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  • Apr
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Veterinary Tales, Volume 2: Bronx Chihuahuas

Posted by at 5:25 AM | Permalink | Comments (10)

Veterinary Tales, Volume 2: Bronx Chihuahuas By Dr. Barry KippermanDuring my first year as a vet in New York, I was introduced to a group of Chihuahuas whose unique qualities included the following:

1. They were originally from Mexico but were now indigenous to the Bronx.

2. They were aggressive toward everyone except their caretaker.

3. Their general appearance resembled a veggie meat loaf, (i.e., they were as wide as they were long).

4. Their names were Tiny, Paco, and Pepe.

5. They were mainly fed a diet of paella, Fritos, and arroz con pollo (rice with chicken).

6. They were at a high risk of developing diabetes and pancreatitis.

I called them the Bronx Chihuahuas. These Chihuahuas came to our hospital and were admitted to intensive care for diabetes-a disease most often diagnosed in overweight animals. But once they were feeling better and able to growl and bite again (usually 12 to 24 hours later), they wanted to go home, as they would not easily change their less-than-ideal and inappropriate food habits and consider eating dog food, and paella and Fritos were definitely not on the hospital menu. In addition, it was often very difficult for anyone but their guardian to get close enough to give them their insulin injections safely.

I crossed paths with one such Bronx Chihuahua, Tiny, when I was a vet intern. My supervisor asked for a volunteer to demonstrate to Tiny’s guardian how to give insulin injections to her dog before she took him home. As this was clearly an unenviable, if not outright dangerous, task, the interns drew straws. I lost. I wondered how I was going to preserve my fingers yet come across as a professional (I had only been a vet for a few months). I chose the only self-preserving path I could think of at the time: I “darted” the syringe into a fat pad near the dog’s rear end. Proclaiming victory, I looked at the impaled Chihuahua and announced, “There! See? It doesn’t hurt!”

The client, unimpressed by my injection technique, responded, “You’d better just put him to sleep.” Apparently, none of my rookie colleagues had informed Tiny’s caretaker that lifelong injections would be required as part of Tiny’s long-term health-management plan. Since part of keeping Tiny healthy would also be a new healthier doggie diet, I suggested giving the insulin injections while he ate his new healthier dog food at home. Thankfully, Tiny’s mom realized what the right decision was and committed to the new health plan.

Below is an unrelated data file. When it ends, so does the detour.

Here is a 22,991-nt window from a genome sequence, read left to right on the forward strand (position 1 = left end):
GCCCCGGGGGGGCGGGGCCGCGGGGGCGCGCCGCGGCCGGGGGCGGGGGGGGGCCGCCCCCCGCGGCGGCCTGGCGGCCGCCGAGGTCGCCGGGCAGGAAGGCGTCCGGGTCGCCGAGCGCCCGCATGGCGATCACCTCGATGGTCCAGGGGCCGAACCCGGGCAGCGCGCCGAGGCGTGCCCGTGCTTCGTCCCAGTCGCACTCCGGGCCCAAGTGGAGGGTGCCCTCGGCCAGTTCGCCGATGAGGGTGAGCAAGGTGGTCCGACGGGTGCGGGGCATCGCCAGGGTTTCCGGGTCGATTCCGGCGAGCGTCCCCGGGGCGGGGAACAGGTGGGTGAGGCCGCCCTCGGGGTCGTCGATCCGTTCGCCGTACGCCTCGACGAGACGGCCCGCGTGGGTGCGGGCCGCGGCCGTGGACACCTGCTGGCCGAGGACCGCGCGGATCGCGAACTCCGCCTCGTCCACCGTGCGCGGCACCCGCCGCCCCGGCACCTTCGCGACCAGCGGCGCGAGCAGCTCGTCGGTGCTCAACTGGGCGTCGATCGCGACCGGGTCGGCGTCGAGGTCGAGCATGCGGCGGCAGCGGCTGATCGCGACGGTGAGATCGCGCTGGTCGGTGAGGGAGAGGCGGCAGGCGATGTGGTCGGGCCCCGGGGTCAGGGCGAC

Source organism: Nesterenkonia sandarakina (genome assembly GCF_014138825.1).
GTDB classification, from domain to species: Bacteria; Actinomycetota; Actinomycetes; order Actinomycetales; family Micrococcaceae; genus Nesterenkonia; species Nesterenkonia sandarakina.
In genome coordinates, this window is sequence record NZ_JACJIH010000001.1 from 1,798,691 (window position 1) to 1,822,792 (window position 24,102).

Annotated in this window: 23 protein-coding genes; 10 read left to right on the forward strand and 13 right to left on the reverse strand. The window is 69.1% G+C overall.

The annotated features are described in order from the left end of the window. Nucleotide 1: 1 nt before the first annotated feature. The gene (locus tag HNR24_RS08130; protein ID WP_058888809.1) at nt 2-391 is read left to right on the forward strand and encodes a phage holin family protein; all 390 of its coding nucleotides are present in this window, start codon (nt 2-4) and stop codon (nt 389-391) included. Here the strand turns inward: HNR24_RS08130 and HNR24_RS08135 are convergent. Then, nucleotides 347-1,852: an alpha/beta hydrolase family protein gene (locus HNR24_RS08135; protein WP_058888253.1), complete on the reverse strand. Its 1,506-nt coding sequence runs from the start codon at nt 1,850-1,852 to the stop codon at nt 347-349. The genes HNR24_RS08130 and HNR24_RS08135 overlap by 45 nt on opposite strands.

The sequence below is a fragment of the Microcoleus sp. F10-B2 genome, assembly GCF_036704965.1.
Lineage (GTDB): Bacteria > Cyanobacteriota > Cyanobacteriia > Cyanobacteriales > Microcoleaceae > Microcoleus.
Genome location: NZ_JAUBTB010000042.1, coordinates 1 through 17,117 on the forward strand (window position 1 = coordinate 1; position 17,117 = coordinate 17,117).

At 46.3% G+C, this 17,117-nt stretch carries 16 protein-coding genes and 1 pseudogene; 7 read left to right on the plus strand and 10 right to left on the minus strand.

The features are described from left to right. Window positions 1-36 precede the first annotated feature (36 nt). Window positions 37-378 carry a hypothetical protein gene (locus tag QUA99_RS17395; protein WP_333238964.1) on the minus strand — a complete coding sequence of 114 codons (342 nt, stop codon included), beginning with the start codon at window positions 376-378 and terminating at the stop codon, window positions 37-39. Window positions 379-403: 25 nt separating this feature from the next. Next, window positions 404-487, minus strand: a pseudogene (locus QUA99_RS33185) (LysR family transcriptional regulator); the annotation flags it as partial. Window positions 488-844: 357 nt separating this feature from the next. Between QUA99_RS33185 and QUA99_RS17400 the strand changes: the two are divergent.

What does Tiny teach us? As always, the best solution to this difficult situation is to avoid it in the first place. Help your animal companion stay trim and fit by giving him or her plenty of exercise, fresh water, and a proper, healthy diet.

And how did Tiny affect me? I always remember to ensure that my clients are willing to inject insulin before treatment of their animal companion’s diabetes. In almost all cases, caretakers are able to conquer their initial insecurities and adapt just fine.

I’m pretty sure a sub-conscious motive for my move to California was to evade the small but no less intimidating, Bronx Chihuahua.

Do you have any tips on treating your animal companion’s health issues?

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  • Kaletta says:

    I know about the pill pockets they do work great. I have a poodle that has seizures so she is on medication to control it. She is so cute as she knows when it is time for her pill and continues to “bug” us. My husband and I have gotten to the point of asking each other if Missy has gotten her pill as she is bugging one of us and most of the time that is what it is we have forgotten her medication.

  • Pamela says:

    The same company that makes Greenies treats for dogs and cats also make a Pill Pocket. The pockets come in small and large sizes and you can put a pill, part of a pill or a capsule in the pocket and pinch the top closed. My cats are very, very fussy but they will push each other out of the way to get to them! If I give one of the cats medication, the others think I am giving out treats. They love them. Pill Pockets have made giving medication a lot easier for me.

  • Beth says:

    We had a cat named Nikki, who was rescued from the back alleys of Minneapolis along with her 4 kids, 3 boys and a girl. We adopted along with Nikki her only daughter, Samantha. Nikki was obviously a stray that had gotten lost somehow because she was pretty accustomed to people and only allowed her “foster parents” to rescue her after her kids were rescued.